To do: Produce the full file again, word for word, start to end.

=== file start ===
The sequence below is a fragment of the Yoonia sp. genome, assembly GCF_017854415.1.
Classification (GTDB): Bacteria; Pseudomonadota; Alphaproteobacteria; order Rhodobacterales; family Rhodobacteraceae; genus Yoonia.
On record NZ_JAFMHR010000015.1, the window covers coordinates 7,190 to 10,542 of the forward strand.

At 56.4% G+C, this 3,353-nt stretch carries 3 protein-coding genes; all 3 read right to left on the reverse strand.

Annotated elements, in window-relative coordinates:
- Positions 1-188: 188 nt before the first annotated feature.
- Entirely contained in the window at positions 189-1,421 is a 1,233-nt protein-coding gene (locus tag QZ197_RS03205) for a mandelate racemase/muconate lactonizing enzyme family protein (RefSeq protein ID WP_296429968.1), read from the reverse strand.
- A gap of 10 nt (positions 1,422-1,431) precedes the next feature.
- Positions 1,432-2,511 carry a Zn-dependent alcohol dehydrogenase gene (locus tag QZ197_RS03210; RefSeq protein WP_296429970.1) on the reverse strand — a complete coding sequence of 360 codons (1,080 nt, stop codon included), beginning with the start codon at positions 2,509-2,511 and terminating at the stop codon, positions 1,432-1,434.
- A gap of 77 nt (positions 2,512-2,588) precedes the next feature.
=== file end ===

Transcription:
The sequence below is a fragment of the Yoonia sp. genome, assembly GCF_017854415.1.
Classification (GTDB): Bacteria; Pseudomonadota; Alphaproteobacteria; order Rhodobacterales; family Rhodobacteraceae; genus Yoonia.
On record NZ_JAFMHR010000015.1, the window covers coordinates 7,190 to 10,542 of the forward strand.

At 56.4% G+C, this 3,353-nt stretch carries 3 protein-coding genes; all 3 read right to left on the reverse strand.

Annotated elements, in window-relative coordinates:
- Positions 1-188: 188 nt before the first annotated feature.
- Entirely contained in the window at positions 189-1,421 is a 1,233-nt protein-coding gene (locus tag QZ197_RS03205) for a mandelate racemase/muconate lactonizing enzyme family protein (RefSeq protein ID WP_296429968.1), read from the reverse strand.
- A gap of 10 nt (positions 1,422-1,431) precedes the next feature.
- Positions 1,432-2,511 carry a Zn-dependent alcohol dehydrogenase gene (locus tag QZ197_RS03210; RefSeq protein WP_296429970.1) on the reverse strand — a complete coding sequence of 360 codons (1,080 nt, stop codon included), beginning with the start codon at positions 2,509-2,511 and terminating at the stop codon, positions 1,432-1,434.
- A gap of 77 nt (positions 2,512-2,588) precedes the next feature.